Today is one of those, and the few best cards are to be showcased here from now on. I am especially happy when people with whom I did not have a direct swap but who sent me cards randomly read my profile and purposely sent me something tradition. There is a special place reserved in folk heaven for those people in future.

This one came from Norway and it is the largest card I have received so far. I will write down the original words on the other side of the card which describe the costume:

"The girl is wearing a bunad - Norwegian national costume - from the area of Fusa on the West coast. We have hundreds of geographical variations of bunads. They differ in terms of colour, embroidery, cut, jewellery and accessories. My bunad is local to where I live, the area Nedre Buskarud in the East. It's dark green with dark yellow and red embroidery and silver jewellery. It also comes in a black version but I prefer the green. Bunads are very popular here and worn on big occasions like weddings, christenings, the National Day (May 17th) and are also considered formal gala attire."

This one came from Kari and was an amazing postcard which might as well get a special frame and a place on the wall when I move houses next October. For the purpose of expanding my knowledge, I also searched for costumes from the region mentioned and this is what I found. Unfortunately, I lack knowledge of the north regions to be sure how authentic the costume on the photo is. But this card has surely given me some reason to study the area a little more in the nearest future.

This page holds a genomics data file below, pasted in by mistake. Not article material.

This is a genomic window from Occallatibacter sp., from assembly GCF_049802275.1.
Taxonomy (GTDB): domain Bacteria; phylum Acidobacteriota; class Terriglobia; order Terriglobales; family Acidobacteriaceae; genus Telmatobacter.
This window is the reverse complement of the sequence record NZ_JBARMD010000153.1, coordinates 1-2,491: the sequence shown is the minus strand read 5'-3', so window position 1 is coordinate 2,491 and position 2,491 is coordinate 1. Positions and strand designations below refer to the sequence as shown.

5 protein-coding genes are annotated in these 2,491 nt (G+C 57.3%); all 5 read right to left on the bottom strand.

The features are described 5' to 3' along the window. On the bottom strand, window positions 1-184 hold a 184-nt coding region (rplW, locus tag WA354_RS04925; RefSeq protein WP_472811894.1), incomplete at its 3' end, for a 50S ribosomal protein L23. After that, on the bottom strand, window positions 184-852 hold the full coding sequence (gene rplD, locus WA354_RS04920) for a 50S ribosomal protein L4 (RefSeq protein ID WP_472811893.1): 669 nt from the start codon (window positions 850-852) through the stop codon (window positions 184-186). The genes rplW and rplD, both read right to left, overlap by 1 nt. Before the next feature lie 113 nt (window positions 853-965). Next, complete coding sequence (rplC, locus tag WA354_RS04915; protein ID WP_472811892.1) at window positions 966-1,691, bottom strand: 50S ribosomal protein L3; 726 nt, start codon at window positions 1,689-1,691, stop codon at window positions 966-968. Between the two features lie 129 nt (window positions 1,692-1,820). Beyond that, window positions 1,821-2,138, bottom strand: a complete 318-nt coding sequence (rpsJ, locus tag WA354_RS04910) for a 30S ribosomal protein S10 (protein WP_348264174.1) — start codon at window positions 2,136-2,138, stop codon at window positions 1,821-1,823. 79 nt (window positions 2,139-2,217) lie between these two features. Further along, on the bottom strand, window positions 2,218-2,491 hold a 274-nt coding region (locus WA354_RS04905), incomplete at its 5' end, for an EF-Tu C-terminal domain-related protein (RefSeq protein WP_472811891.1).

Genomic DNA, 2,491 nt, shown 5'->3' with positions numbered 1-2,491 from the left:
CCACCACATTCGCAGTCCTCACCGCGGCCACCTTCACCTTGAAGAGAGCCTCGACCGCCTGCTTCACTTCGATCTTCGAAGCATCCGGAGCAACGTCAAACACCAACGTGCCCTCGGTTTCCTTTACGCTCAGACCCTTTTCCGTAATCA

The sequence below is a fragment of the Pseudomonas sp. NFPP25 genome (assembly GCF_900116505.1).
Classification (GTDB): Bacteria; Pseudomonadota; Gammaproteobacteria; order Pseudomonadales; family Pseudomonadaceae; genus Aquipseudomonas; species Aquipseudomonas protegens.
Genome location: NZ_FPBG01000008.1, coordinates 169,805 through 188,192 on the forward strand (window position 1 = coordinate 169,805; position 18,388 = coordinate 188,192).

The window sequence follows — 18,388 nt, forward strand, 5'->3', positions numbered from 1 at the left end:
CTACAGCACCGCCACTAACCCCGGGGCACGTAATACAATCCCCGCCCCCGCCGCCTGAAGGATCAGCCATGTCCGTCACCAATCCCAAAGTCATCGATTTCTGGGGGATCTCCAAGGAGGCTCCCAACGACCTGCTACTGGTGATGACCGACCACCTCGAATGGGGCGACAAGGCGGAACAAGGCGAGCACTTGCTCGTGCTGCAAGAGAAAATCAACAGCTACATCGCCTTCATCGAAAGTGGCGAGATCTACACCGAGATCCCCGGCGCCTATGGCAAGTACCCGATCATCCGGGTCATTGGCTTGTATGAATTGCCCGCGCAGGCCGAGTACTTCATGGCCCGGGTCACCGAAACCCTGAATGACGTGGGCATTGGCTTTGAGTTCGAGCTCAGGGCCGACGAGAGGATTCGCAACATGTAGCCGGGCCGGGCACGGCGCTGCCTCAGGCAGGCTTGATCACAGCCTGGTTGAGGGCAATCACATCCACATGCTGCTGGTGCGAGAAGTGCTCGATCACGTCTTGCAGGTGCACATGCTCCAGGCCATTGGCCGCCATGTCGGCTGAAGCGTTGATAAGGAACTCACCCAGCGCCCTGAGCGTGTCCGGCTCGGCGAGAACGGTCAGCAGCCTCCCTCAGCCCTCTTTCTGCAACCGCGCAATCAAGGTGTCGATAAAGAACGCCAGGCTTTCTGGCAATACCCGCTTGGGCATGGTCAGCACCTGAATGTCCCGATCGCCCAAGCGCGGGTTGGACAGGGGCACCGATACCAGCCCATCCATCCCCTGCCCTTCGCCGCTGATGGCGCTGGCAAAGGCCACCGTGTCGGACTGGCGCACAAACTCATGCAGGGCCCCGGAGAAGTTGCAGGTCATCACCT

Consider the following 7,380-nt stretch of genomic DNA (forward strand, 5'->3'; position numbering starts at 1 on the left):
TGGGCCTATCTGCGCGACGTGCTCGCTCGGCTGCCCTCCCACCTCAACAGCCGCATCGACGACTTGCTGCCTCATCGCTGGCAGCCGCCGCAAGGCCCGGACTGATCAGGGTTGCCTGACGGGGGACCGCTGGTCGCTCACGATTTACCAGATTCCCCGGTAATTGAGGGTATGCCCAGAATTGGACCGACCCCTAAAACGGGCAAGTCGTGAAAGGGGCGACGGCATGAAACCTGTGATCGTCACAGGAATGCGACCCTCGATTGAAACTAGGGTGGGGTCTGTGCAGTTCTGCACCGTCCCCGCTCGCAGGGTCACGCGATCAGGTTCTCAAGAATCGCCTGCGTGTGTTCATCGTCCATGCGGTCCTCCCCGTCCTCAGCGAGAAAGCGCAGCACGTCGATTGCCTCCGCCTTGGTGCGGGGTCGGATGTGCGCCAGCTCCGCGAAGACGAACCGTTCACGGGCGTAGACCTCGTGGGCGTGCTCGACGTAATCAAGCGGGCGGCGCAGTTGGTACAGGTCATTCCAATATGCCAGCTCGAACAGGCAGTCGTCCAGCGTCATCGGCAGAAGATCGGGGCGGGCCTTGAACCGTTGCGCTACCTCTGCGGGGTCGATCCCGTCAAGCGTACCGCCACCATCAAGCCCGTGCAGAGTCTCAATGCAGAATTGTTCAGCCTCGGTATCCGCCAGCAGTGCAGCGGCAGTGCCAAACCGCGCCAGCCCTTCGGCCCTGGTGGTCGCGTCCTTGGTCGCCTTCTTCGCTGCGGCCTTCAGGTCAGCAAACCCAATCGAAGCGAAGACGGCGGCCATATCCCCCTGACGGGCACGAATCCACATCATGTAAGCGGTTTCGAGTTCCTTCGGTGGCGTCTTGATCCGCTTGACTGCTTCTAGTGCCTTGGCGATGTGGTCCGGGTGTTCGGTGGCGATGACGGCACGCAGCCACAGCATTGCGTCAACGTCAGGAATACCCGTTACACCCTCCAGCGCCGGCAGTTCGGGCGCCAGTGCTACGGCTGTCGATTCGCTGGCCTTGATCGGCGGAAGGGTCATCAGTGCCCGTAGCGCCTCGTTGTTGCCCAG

Mijaks, Galicnik and the Galicnik Wedding Festival.

Mijaks are an ethnographic group of ethnic Macedonians who live in the Mijačija area (Dolna Reka), along the Radika river, in western Macedonia, numbering 30,000 - 60,000 people. Since the XIX century, Macedonia saw a massive emigration of the Mijak population from their villages. In the first half of the 19th century, the Mijak village of Galicnik had about 150 000 sheeps, while after 1912 the number decreased to 50 000. Stock raising and cattle breeding - the traditional means of survival for the Mijak population - were becoming largely threatened by the increasing customs barriers and it was becoming very hard to make a living. Material and personal threats were additional reasons for the mass emigration. MIjaks moved to Thessaloniki, Voden, Sofia, Stara-Zagora, Varna, Vidin, even to Romania and Ukraine, as well as Western Europe. A lot of Mijaks also moved to Skopje.